Load Sharing Strategies for L3 Networks: ECMP vs Bundled Links

A thought-provoking question surfaced on a social media platform recently, sparking a lively discussion:

“You have two L3 devices. You want to run a routing protocol like OSPF or BGP between them. You need multiple links for load sharing. Would you do:

1. L2 bundle with SVIs.
2. L3 bundle with routed ports.
3. Routed links with ECMP.”

Now, let’s dive into the discussion and share our insights. I’ll start by providing my answers below.

When it comes to connecting two Layer 3 (L3) devices and enabling routing protocols such as OSPF or BGP, especially with load sharing across multiple links, it’s essential to meticulously evaluate the options. Factors such as scalability, performance, ease of management, and redundancy should be taken into account. Let’s delve into three approaches and determine the most suitable one for this scenario.

Option 1: L2 Bundle with Switched Virtual Interfaces (SVIs)

This approach bundles multiple physical links between the devices at Layer 2, forming a single logical link. Switched Virtual Interfaces (SVIs) are configured on this bundle to provide Layer 3 connectivity.


  • Simplifies physical connectivity and VLAN management
  • Single IP subnet across all links in the bundle


  • It relies on Spanning Tree Protocol (STP) to prevent loops, introducing potential delays and complexity
  • L2 domains can be prone to broadcast storms, and larger failure domains
  • Performance may be affected by the hashing algorithm’s ability to distribute traffic across bundle links

Use Case:
This is suitable when VLAN extension between switches is required and routing needs to be kept simple.

Option 2: L3 Bundle with Routed Ports

This setup involves creating a bundle at Layer 3, typically using protocols like LACP (Link Aggregation Control Protocol). The bundled links are then treated as a single-routed interface.


  • Efficient utilization of available bandwidth in the bundle
  • Eliminates STP concerns as there are no L2 loops


  • Higher configuration complexity as both ends must support and be configured for L3 bundling
  • Requires routing hardware that supports L3 bundling, which may not be available on all devices

Use Case:
Ideal for high-throughput scenarios where maximum bandwidth utilization and redundancy are critical and connected devices support L3 bundles.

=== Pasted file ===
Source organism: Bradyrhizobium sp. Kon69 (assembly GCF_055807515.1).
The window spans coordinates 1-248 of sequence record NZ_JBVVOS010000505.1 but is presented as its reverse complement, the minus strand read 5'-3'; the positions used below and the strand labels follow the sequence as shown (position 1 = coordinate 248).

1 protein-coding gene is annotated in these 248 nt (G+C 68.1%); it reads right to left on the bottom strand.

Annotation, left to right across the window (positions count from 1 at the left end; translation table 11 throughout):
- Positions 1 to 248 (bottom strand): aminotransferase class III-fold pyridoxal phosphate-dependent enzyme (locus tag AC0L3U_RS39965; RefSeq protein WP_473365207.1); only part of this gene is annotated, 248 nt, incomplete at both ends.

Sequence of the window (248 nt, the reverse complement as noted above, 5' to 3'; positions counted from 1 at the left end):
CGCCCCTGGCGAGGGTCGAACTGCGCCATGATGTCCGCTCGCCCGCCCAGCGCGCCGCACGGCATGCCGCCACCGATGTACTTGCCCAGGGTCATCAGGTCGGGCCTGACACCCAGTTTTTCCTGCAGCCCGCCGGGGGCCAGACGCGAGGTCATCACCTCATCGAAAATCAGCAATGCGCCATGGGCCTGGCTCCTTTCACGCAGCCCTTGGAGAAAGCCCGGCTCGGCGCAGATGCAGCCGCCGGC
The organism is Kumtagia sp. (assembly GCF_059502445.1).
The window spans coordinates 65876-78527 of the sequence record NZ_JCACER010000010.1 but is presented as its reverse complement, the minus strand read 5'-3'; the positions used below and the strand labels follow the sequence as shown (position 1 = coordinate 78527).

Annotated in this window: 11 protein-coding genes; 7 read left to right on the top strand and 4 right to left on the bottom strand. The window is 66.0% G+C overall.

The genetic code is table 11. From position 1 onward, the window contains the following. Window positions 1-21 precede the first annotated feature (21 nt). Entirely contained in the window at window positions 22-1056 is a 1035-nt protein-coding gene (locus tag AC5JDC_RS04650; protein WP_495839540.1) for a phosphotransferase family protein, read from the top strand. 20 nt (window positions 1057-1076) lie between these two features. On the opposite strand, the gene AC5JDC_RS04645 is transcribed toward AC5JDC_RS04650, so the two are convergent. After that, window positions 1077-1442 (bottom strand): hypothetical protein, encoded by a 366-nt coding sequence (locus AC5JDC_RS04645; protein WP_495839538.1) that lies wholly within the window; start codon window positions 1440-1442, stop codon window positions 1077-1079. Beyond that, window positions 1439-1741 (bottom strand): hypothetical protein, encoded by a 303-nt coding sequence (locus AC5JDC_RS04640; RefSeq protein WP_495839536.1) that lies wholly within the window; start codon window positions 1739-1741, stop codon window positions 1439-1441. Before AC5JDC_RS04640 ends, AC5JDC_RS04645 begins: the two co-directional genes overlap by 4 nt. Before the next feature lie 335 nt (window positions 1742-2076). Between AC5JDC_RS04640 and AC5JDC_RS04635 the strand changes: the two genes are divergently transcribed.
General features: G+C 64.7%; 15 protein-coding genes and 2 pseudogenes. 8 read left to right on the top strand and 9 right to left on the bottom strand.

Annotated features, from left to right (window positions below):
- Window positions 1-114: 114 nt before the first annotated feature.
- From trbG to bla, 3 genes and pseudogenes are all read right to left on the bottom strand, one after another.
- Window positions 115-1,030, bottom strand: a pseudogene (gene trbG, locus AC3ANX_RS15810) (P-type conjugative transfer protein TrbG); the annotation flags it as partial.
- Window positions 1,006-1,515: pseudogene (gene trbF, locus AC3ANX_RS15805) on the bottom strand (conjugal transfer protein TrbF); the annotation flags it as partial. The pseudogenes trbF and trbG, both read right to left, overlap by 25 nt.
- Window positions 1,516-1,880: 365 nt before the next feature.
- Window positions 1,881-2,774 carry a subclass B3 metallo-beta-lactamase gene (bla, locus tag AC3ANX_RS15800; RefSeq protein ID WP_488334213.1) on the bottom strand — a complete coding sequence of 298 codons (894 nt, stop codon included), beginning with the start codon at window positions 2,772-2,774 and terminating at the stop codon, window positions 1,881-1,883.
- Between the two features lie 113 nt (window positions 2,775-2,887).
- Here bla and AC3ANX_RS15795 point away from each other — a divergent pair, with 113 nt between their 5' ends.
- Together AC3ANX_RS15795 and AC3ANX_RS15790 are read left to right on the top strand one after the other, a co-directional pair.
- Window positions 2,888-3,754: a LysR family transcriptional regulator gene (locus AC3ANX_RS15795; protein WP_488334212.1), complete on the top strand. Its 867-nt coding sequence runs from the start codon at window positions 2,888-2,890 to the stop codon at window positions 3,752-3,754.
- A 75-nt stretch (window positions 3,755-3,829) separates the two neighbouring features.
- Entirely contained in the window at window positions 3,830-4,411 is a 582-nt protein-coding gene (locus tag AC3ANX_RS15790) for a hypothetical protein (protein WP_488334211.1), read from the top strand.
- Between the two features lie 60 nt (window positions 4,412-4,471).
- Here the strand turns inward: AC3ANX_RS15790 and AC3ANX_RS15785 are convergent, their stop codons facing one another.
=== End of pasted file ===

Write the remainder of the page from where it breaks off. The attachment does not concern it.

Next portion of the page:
Option 3: Routed Links with Equal-Cost Multi-Path (ECMP)

With ECMP, multiple parallel routed links are used for redundancy and load sharing. Each link is treated as a separate route, and routing protocols like OSPF or BGP can distribute traffic across these links based on routing metrics.


  • Provides robustness and fault isolation
  • Scales easily by adding more links
  • Widely supported by modern routing platforms
  • Allows for granular control over routing policies and traffic engineering


  • Requires more IP subnetting work as each link will typically be in its subnet
  • Monitoring and managing multiple individual links can be more complex

Use Case:
This solution is best for environments with crucial goals for robustness, scalability, and optimal use of available paths.


Given the need for load sharing and assuming that robustness, scalability, and optimal use of available paths are critical, using Routed Links with ECMP (Option 3) is not just a good choice, it’s the best. It provides excellent fault isolation, scales easily by adding more links, and is supported by virtually all modern routing platforms. This option also allows for the most flexibility in traffic engineering, as each link can be controlled and routed independently. Additionally, it avoids the potential pitfalls of large L2 domains and the complexity of configuring L3 bundles, making it a versatile and reliable choice for connecting large networks and enabling routing protocols with load sharing across multiple links.